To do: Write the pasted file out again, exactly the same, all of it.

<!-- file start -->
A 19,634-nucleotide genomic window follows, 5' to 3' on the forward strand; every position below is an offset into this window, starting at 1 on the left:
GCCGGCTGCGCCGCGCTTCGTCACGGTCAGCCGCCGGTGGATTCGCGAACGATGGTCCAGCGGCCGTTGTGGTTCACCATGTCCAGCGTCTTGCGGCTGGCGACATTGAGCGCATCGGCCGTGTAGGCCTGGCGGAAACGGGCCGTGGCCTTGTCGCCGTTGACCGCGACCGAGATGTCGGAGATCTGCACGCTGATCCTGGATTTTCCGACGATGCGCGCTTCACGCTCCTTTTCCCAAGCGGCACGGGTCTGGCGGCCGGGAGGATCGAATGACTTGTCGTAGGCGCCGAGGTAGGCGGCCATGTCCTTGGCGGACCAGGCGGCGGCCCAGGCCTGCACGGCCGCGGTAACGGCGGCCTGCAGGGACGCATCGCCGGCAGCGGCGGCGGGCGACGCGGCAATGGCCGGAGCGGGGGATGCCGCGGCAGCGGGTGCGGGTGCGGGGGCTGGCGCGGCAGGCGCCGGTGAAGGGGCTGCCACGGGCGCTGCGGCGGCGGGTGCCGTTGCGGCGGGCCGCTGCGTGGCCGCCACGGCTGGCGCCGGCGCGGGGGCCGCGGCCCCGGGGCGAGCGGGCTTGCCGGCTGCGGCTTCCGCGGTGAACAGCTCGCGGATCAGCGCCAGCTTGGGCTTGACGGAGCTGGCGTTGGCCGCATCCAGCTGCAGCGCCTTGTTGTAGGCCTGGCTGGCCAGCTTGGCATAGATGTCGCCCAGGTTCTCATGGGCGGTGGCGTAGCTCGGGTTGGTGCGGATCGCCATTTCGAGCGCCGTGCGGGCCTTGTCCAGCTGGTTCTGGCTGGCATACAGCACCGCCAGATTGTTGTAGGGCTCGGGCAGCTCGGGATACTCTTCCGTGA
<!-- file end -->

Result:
A 19,634-nucleotide genomic window follows, 5' to 3' on the forward strand; every position below is an offset into this window, starting at 1 on the left:
GCCGGCTGCGCCGCGCTTCGTCACGGTCAGCCGCCGGTGGATTCGCGAACGATGGTCCAGCGGCCGTTGTGGTTCACCATGTCCAGCGTCTTGCGGCTGGCGACATTGAGCGCATCGGCCGTGTAGGCCTGGCGGAAACGGGCCGTGGCCTTGTCGCCGTTGACCGCGACCGAGATGTCGGAGATCTGCACGCTGATCCTGGATTTTCCGACGATGCGCGCTTCACGCTCCTTTTCCCAAGCGGCACGGGTCTGGCGGCCGGGAGGATCGAATGACTTGTCGTAGGCGCCGAGGTAGGCGGCCATGTCCTTGGCGGACCAGGCGGCGGCCCAGGCCTGCACGGCCGCGGTAACGGCGGCCTGCAGGGACGCATCGCCGGCAGCGGCGGCGGGCGACGCGGCAATGGCCGGAGCGGGGGATGCCGCGGCAGCGGGTGCGGGTGCGGGGGCTGGCGCGGCAGGCGCCGGTGAAGGGGCTGCCACGGGCGCTGCGGCGGCGGGTGCCGTTGCGGCGGGCCGCTGCGTGGCCGCCACGGCTGGCGCCGGCGCGGGGGCCGCGGCCCCGGGGCGAGCGGGCTTGCCGGCTGCGGCTTCCGCGGTGAACAGCTCGCGGATCAGCGCCAGCTTGGGCTTGACGGAGCTGGCGTTGGCCGCATCCAGCTGCAGCGCCTTGTTGTAGGCCTGGCTGGCCAGCTTGGCATAGATGTCGCCCAGGTTCTCATGGGCGGTGGCGTAGCTCGGGTTGGTGCGGATCGCCATTTCGAGCGCCGTGCGGGCCTTGTCCAGCTGGTTCTGGCTGGCATACAGCACCGCCAGATTGTTGTAGGGCTCGGGCAGCTCGGGATACTCTTCCGTGA